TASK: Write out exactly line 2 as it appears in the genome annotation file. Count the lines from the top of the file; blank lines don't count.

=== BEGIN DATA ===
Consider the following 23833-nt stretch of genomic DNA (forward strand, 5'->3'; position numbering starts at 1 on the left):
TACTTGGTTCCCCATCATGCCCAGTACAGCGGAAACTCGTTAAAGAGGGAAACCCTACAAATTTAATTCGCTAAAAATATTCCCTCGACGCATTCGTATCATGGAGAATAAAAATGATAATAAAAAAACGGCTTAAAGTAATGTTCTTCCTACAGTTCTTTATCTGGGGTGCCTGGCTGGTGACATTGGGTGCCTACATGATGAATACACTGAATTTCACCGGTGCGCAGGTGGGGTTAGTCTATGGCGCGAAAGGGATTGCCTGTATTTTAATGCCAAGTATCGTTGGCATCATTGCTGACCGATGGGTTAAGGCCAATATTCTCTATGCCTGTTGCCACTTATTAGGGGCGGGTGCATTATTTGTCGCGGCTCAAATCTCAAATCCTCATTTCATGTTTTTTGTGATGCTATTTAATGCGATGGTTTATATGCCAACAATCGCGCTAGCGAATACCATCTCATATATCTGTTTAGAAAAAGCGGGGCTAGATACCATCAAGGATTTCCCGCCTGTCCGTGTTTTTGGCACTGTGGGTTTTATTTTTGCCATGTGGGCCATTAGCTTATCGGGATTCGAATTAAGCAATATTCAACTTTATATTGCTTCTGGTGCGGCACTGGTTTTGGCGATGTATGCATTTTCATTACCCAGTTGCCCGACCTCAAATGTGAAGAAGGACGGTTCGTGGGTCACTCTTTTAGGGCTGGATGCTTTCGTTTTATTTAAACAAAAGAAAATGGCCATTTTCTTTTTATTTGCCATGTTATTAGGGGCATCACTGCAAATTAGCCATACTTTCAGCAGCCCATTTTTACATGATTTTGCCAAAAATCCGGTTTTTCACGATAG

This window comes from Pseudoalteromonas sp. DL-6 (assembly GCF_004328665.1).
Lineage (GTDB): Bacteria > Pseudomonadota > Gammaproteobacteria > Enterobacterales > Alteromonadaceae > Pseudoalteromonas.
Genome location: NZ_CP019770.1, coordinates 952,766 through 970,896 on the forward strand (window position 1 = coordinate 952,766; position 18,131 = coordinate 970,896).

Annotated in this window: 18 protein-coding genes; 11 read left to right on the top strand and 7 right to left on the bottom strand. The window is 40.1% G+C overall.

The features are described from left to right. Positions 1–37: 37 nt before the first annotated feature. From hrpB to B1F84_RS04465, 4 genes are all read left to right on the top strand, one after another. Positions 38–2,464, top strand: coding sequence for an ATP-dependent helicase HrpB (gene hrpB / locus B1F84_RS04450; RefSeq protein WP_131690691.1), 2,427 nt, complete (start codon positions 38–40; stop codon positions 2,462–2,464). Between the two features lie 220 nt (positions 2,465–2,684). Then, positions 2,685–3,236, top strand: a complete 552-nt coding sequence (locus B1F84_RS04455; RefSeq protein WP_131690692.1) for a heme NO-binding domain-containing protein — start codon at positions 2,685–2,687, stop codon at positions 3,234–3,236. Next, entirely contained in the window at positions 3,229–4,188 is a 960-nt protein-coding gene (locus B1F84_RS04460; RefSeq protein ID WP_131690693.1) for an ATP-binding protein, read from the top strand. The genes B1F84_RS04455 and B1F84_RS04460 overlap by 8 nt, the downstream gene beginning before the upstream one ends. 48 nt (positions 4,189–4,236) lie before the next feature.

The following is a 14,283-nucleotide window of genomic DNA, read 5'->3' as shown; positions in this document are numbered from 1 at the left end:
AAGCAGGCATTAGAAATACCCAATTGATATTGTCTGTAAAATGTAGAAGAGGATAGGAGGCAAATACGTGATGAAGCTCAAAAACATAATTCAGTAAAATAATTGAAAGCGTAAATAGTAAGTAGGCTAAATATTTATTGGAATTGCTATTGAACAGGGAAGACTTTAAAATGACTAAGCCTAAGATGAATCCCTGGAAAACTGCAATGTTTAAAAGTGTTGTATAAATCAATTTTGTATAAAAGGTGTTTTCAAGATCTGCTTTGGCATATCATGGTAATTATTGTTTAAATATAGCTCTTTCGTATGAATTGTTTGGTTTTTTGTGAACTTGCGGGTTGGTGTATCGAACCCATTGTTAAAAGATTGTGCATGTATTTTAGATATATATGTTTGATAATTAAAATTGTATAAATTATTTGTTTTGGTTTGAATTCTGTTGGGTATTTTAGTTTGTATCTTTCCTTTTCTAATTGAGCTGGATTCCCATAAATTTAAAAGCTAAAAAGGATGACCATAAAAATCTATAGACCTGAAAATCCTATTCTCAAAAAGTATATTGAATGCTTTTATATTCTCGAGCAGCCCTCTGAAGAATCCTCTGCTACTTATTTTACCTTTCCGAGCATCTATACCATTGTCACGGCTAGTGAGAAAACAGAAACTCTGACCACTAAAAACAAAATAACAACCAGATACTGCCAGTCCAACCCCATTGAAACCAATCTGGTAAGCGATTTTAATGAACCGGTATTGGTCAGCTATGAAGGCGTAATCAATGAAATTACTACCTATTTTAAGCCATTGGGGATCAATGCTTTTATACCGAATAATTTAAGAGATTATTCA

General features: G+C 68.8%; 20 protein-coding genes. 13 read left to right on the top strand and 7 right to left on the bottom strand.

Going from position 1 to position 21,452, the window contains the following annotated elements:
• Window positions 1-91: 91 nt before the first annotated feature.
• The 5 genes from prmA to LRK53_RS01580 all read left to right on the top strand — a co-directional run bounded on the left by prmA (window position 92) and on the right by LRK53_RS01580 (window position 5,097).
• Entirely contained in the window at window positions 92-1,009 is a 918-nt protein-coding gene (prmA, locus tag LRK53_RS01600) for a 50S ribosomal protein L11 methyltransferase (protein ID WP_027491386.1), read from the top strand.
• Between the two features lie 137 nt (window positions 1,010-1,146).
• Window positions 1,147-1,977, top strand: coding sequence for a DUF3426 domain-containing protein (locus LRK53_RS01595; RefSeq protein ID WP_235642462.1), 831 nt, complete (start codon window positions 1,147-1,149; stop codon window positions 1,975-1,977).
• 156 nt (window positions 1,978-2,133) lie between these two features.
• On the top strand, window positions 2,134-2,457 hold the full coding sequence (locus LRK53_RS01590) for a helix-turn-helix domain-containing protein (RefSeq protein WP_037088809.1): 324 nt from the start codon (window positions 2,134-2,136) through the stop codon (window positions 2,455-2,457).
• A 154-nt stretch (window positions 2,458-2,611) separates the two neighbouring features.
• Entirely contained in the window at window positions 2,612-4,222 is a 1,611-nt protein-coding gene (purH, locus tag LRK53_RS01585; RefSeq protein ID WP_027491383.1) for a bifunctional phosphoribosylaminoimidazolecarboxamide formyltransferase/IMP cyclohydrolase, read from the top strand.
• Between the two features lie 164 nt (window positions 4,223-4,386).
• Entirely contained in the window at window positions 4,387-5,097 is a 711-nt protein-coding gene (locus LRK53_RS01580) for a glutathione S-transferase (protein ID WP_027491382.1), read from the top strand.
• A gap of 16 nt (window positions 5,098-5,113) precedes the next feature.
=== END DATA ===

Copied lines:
TACTTGGTTCCCCATCATGCCCAGTACAGCGGAAACTCGTTAAAGAGGGAAACCCTACAAATTTAATTCGCTAAAAATATTCCCTCGACGCATTCGTATCATGGAGAATAAAAATGATAATAAAAAAACGGCTTAAAGTAATGTTCTTCCTACAGTTCTTTATCTGGGGTGCCTGGCTGGTGACATTGGGTGCCTACATGATGAATACACTGAATTTCACCGGTGCGCAGGTGGGGTTAGTCTATGGCGCGAAAGGGATTGCCTGTATTTTAATGCCAAGTATCGTTGGCATCATTGCTGACCGATGGGTTAAGGCCAATATTCTCTATGCCTGTTGCCACTTATTAGGGGCGGGTGCATTATTTGTCGCGGCTCAAATCTCAAATCCTCATTTCATGTTTTTTGTGATGCTATTTAATGCGATGGTTTATATGCCAACAATCGCGCTAGCGAATACCATCTCATATATCTGTTTAGAAAAAGCGGGGCTAGATACCATCAAGGATTTCCCGCCTGTCCGTGTTTTTGGCACTGTGGGTTTTATTTTTGCCATGTGGGCCATTAGCTTATCGGGATTCGAATTAAGCAATATTCAACTTTATATTGCTTCTGGTGCGGCACTGGTTTTGGCGATGTATGCATTTTCATTACCCAGTTGCCCGACCTCAAATGTGAAGAAGGACGGTTCGTGGGTCACTCTTTTAGGGCTGGATGCTTTCGTTTTATTTAAACAAAAGAAAATGGCCATTTTCTTTTTATTTGCCATGTTATTAGGGGCATCACTGCAAATTAGCCATACTTTCAGCAGCCCATTTTTACATGATTTTGCCAAAAATCCGGTTTTTCACGATAG